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Archetype T Archetype T

⬜  Summary   Domain and codomain are polynomials. Domain has dimension 5, while codomain has dimension 6. Is injective, can not be surjective.
⬜  Definition  A linear transformation (Definition LT).
\begin{equation*} \ltdefn{T}{P_4}{P_5},\quad\lteval{T}{p(x)}=(x-2)p(x) \end{equation*}
⬜  Kernel  A basis for the kernel of the linear transformation (Definition KLT).
\begin{equation*} \set{\ } \end{equation*}
⬜  Injective?  Is the linear transformation injective (Definition ILT)? Yes.

Since the kernel is trivial Theorem KILT tells us that the linear transformation is injective.

⬜  Spanning Set for Range  A spanning set for the range of a linear transformation (Definition RLT) can be constructed easily by evaluating the linear transformation on a standard basis (Theorem SSRLT).
\begin{equation*} \set{ x-2,\, x^2-2x,\, x^3-2x^2,\, x^4-2x^3, x^5-2x^4, x^6-2x^5} \end{equation*}
‚¨ú¬†¬†Range¬†¬†A basis for the range of the linear transformation (Definition¬†RLT). If the linear transformation is injective, then the spanning set just constructed is guaranteed to be linearly independent (Theorem¬†ILTLI) and is therefore a basis of the range with no changes. Injective or not, this spanning set can be converted to a ‚Äúnice‚ÄĚ linearly independent spanning set by making the vectors the rows of a matrix (perhaps after using a vector representation), row-reducing, and retaining the nonzero rows (Theorem¬†BRS), and perhaps un-coordinatizing.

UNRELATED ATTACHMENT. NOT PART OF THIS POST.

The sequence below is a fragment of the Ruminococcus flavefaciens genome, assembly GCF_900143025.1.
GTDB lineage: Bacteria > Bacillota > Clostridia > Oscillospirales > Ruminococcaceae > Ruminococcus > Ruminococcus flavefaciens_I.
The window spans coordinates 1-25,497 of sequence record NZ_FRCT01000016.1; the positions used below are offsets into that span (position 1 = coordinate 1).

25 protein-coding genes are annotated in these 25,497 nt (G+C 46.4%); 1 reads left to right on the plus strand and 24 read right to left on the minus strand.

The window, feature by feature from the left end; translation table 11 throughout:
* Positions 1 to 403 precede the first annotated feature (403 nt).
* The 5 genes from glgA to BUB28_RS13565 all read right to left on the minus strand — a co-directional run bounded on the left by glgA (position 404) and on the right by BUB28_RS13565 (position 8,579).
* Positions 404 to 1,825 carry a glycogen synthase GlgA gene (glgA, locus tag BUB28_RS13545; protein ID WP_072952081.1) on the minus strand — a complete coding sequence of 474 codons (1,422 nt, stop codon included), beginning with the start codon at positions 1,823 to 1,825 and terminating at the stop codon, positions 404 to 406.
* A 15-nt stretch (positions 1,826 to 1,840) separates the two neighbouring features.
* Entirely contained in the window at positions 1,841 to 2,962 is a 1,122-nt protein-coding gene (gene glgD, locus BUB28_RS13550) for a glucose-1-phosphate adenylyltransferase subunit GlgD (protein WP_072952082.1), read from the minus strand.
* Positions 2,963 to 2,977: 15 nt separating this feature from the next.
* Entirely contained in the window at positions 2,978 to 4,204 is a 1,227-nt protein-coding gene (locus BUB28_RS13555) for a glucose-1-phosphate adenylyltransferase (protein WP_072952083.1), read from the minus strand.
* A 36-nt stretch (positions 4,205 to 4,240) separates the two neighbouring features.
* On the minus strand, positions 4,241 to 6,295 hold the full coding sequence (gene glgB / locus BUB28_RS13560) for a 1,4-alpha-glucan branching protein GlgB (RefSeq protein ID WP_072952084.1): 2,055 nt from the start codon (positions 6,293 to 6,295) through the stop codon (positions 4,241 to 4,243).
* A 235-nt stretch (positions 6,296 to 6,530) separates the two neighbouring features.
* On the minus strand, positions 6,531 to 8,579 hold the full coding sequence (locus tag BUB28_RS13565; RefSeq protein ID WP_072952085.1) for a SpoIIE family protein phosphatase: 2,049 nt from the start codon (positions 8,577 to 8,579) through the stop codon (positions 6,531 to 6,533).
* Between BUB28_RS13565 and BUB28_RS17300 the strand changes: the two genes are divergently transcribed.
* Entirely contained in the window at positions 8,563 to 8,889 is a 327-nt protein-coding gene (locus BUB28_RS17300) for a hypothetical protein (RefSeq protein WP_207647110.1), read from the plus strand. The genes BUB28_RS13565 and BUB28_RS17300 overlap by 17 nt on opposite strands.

\begin{equation*} \set{ -\frac{1}{32}x^5+1,\, -\frac{1}{16}x^5+x,\, -\frac{1}{8}x^5+x^2,\, -\frac{1}{4}x^5+x^3,\, -\frac{1}{2}x^5+x^4 } \end{equation*}
⬜  Surjective?  Is the linear transformation surjective (Definition SLT)? No.

The dimension of the range is 5, and the codomain (\(P_5\)) has dimension 6. So the transformation is not surjective. Notice too that since the domain \(P_4\) has dimension 5, it is impossible for the range to have a dimension greater than 5, and no matter what the actual definition of the function, it cannot possibly be surjective in this situation.

To be more precise, verify that \(1+x+x^2+x^3+x^4\not\in\rng{T}\text{,}\) by setting the output equal to this vector and seeing that the resulting system of linear equations has no solution, i.e. is inconsistent. So the preimage, \(\preimage{T}{1+x+x^2+x^3+x^4}\text{,}\) is nonempty. This alone is sufficient to see that the linear transformation is not onto.

⬜  Subspace Dimensions  Subspace dimensions associated with the linear transformation (Definition ROLT, Definition NOLT). Verify Theorem RPNDD, and examine parallels with earlier results for matrices.
\begin{align*} \text{rank}&=5&\text{nullity}&=0&\text{domain}&=5 \end{align*}
⬜  Invertible?  Is the linear transformation invertible (Definition IVLT, and examine parallels with the existence of matrix inverses.)? No.

The relative dimensions of the domain and codomain prohibit any possibility of being surjective, so apply Theorem ILTIS.

⬜  Matrix Representation  Matrix representation of the linear transformation, as given by Definition MR and explained by Theorem FTMR.
\begin{equation*} \text{domain basis}=\set{1,\,x,\,x^2,\,x^3,\,x^4} \end{equation*}
\begin{equation*} \text{codomain basis}=\set{1,\,x,\,x^2,\,x^3,\,x^4,\,x^5} \end{equation*}
\begin{equation*} \text{matrix representation}=\begin{bmatrix} -2 & 0 & 0 & 0 & 0 \\ 1 & -2 & 0 & 0 & 0 \\ 0 & 1 & -2 & 0 & 0 \\ 0 & 0 & 1 & -2 & 0 \\ 0 & 0 & 0 & 1 & -2 \\ 0 & 0 & 0 & 0 & 1 \end{bmatrix} \end{equation*}